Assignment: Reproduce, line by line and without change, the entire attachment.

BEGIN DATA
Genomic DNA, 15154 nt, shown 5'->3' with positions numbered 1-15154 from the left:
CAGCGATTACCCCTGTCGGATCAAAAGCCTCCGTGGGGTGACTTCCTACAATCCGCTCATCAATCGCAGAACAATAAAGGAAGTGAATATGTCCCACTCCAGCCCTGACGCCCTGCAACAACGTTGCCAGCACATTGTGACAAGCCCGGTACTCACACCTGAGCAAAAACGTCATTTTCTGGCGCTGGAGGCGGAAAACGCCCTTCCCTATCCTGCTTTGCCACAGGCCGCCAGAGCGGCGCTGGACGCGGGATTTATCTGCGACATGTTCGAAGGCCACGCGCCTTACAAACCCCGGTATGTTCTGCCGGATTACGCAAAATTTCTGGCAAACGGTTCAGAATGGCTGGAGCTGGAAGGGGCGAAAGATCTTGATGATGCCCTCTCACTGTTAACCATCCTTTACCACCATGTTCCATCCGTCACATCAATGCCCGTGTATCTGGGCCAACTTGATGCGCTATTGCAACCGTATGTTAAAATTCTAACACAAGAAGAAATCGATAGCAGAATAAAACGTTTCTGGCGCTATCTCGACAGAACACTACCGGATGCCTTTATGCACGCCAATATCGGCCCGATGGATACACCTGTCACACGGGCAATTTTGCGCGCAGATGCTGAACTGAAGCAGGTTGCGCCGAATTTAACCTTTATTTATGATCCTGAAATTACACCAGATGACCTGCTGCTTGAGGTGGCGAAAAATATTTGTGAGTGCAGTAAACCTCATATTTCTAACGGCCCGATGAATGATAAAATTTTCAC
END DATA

Genomic DNA, 15154 nt, shown 5'->3' with positions numbered 1-15154 from the left:
CAGCGATTACCCCTGTCGGATCAAAAGCCTCCGTGGGGTGACTTCCTACAATCCGCTCATCAATCGCAGAACAATAAAGGAAGTGAATATGTCCCACTCCAGCCCTGACGCCCTGCAACAACGTTGCCAGCACATTGTGACAAGCCCGGTACTCACACCTGAGCAAAAACGTCATTTTCTGGCGCTGGAGGCGGAAAACGCCCTTCCCTATCCTGCTTTGCCACAGGCCGCCAGAGCGGCGCTGGACGCGGGATTTATCTGCGACATGTTCGAAGGCCACGCGCCTTACAAACCCCGGTATGTTCTGCCGGATTACGCAAAATTTCTGGCAAACGGTTCAGAATGGCTGGAGCTGGAAGGGGCGAAAGATCTTGATGATGCCCTCTCACTGTTAACCATCCTTTACCACCATGTTCCATCCGTCACATCAATGCCCGTGTATCTGGGCCAACTTGATGCGCTATTGCAACCGTATGTTAAAATTCTAACACAAGAAGAAATCGATAGCAGAATAAAACGTTTCTGGCGCTATCTCGACAGAACACTACCGGATGCCTTTATGCACGCCAATATCGGCCCGATGGATACACCTGTCACACGGGCAATTTTGCGCGCAGATGCTGAACTGAAGCAGGTTGCGCCGAATTTAACCTTTATTTATGATCCTGAAATTACACCAGATGACCTGCTGCTTGAGGTGGCGAAAAATATTTGTGAGTGCAGTAAACCTCATATTTCTAACGGCCCGATGAATGATAAAATTTTCAC